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Statement on Black Lives Matter

June 15, 2020

We stand in solidarity with Black Lives Matter and with protesters demanding justice for those killed by police.

Durham, NC, protest artwork

Above: Mural on West Main Street in Durham, NC, painted by local artist Jarome "L.A." Chesson (on Instagram @sonofsimba). Page header image: Detail of a photography installation on Market Street in Durham, NC, by Dare Kumolu-Johnson (on Instagram @kumolustudios). You can support the work of local artists through the Durham Artist Relief Fund. Photo credits: Laurent Dubois

We at the Forum for Scholars and Publics stand in solidarity with those protesting the deaths of George Floyd in Minnesota, Breonna Taylor in Kentucky, Ahmaud Arbery in Georgia, Adama Traoré in France, and so many others in recent years.

Continued and brutal violence at the hands of police crystallizes the long reign of white supremacy throughout the world by starkly revealing the twin structures of racism and economic oppression that have long accounted for its power. The movements that have arisen to mourn and honor those killed by police demand profound political and institutional change. We participate, watch, and listen as first-time protesters take part in incredible acts of solidarity and creativity alongside seasoned activists, communities of artists, and leaders of the movement in cities and towns all over the country. We are hopeful that the vitality and rich political imagination on display in these moments of collective mobilization and resistance will, finally, lead to justice and lasting change.

We believe that universities must play a central role, not only in identifying, acknowledging, and eradicating racist institutional practices and acts of everyday racism, but in envisioning and constructing different futures altogether. We at the Forum for Scholars and Publics remain vigilant to the opportunities and mitigations that result from our embeddedness within Duke University, a historically white institution and a space of economic privilege where African Americans remain underrepresented across faculty ranks and, in 2019, made up 9% of the undergrad population and only 6% of the grad and professional student population. We understand our commitment to funding, promoting, and celebrating Black voices, Black scholarship, and Black art as a form of resistance to the hierarchies of exclusion that we encounter all around us and that all too often erase the most valuable knowledge and expertise from public conversation.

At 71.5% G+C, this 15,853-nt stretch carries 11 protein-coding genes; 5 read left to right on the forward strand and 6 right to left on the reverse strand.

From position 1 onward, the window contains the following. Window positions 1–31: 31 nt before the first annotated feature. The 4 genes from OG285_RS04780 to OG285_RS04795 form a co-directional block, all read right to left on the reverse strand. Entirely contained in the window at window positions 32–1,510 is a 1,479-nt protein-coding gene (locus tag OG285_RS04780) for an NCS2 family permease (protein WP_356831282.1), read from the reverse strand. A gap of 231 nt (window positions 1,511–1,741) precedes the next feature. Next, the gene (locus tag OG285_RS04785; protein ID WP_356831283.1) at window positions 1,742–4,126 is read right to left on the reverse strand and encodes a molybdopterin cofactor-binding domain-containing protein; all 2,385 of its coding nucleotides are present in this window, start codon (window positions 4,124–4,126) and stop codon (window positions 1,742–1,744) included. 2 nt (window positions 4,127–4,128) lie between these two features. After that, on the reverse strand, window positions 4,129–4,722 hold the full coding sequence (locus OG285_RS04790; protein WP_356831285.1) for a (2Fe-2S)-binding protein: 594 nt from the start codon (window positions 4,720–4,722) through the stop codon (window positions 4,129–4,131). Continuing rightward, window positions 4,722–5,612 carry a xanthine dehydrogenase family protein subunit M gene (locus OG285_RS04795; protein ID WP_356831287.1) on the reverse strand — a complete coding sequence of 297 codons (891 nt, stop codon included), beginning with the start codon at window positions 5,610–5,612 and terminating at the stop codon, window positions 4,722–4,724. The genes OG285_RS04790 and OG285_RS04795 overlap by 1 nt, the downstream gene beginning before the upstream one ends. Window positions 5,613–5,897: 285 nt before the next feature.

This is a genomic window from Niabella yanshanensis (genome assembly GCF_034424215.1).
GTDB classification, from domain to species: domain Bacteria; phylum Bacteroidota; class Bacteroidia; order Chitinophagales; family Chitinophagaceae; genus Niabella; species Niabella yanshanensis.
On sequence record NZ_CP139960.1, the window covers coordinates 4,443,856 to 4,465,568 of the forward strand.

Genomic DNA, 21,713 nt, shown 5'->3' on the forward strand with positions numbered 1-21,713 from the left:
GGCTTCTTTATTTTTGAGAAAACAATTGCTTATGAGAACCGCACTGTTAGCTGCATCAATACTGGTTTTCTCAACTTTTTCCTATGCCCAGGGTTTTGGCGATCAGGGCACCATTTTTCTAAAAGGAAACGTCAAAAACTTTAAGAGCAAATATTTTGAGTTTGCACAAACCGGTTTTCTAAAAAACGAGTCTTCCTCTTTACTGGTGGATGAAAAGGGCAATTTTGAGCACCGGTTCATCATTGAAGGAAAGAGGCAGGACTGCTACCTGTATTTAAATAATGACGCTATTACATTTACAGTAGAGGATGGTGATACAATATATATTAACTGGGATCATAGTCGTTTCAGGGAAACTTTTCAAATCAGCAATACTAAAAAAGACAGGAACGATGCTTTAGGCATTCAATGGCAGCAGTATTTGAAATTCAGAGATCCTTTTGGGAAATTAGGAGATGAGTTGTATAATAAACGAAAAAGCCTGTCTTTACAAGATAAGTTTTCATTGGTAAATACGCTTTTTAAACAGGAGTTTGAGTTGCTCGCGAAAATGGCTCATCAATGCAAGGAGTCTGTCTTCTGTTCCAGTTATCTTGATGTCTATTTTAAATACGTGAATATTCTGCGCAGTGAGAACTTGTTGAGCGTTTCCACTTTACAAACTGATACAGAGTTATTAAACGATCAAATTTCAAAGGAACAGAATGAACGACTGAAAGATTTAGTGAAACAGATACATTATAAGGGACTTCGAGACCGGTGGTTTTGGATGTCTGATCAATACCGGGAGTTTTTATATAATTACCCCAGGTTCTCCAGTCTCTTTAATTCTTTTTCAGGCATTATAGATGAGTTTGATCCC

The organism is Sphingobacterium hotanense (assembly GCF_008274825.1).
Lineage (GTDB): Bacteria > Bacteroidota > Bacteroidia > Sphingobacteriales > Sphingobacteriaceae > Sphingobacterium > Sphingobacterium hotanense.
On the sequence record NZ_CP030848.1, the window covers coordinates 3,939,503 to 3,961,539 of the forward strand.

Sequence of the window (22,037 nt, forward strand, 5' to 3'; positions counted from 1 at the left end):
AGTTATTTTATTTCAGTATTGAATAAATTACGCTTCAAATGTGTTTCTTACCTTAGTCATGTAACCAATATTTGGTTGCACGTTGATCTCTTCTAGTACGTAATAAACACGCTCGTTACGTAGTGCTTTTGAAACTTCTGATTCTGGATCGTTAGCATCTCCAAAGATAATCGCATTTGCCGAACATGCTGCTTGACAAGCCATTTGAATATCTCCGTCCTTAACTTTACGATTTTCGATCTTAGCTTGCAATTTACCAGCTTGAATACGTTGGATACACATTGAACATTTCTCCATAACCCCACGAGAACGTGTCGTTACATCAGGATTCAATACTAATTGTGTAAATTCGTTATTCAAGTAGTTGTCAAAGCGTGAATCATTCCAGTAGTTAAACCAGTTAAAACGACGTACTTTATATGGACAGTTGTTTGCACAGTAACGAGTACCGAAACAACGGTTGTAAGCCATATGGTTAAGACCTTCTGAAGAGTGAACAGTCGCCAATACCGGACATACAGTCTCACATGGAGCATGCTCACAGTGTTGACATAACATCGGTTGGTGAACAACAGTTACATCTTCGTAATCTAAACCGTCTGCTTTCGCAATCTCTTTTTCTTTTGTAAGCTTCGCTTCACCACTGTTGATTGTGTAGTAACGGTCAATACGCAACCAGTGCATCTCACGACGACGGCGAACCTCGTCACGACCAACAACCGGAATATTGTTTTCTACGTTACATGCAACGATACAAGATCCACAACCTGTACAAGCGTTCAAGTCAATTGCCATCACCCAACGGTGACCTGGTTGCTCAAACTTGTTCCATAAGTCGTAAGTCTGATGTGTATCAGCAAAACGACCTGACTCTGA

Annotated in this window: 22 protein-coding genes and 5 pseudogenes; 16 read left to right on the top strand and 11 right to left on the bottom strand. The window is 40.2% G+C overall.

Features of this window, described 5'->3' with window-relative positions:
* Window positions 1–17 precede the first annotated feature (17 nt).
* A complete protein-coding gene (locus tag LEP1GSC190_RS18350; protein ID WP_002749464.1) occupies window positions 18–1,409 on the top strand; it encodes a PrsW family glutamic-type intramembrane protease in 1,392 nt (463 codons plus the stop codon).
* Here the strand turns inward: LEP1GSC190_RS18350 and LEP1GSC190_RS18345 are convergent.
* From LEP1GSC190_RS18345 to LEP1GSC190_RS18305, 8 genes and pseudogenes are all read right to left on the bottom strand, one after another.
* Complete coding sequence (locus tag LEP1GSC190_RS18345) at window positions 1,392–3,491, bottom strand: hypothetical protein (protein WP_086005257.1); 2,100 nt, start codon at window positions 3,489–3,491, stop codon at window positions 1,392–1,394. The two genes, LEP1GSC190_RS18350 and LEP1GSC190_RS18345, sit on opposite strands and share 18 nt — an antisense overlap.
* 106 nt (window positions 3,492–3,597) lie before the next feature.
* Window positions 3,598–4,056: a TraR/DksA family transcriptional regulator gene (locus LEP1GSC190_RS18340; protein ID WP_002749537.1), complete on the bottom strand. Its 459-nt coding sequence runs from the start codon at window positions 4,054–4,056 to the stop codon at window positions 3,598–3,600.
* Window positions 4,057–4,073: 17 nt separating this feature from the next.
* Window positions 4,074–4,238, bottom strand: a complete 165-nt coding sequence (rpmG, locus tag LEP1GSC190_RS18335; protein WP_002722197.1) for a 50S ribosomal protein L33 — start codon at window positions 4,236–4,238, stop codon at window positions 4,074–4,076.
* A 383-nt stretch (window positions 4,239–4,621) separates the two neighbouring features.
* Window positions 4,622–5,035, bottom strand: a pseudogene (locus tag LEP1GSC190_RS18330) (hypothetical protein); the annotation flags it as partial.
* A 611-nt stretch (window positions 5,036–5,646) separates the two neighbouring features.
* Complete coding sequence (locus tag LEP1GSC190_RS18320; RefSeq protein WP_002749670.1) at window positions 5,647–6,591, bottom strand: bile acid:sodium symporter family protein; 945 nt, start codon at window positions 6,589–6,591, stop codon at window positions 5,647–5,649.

In acknowledging our position within overlapping structures of power, we simultaneously reaffirm our commitment to engaging with the histories and legacies of slavery and colonialism as they continue to shape our campus, our city, and the world beyond. In realizing the power conferred on those who appear at the front of the room, behind the podium, at the head of the table, on the panel, in the performance space, on the dais, and behind the microphone, we pledge to attend ever more closely to the positioning of bodies in space and reconsider how our practices, in very visible ways, can redefine who creates and disseminates so-called expert knowledge. Our programming has not always met the standard we set for ourselves, and we recommit to our founding principle of speaking with rather than about, in accessible settings and balanced formats.

We have firmly believed, since our inception in 2013, that activists, artists, journalists, and scholars, when working collectively and in conversation with one another, can transform how we see the world. We must believe today that this transformative work and collective action will help us understand the past as it lives on, and bring us glimpses of a future that is just taking shape.

In solidarity,

Eliza, Lou, and Laurent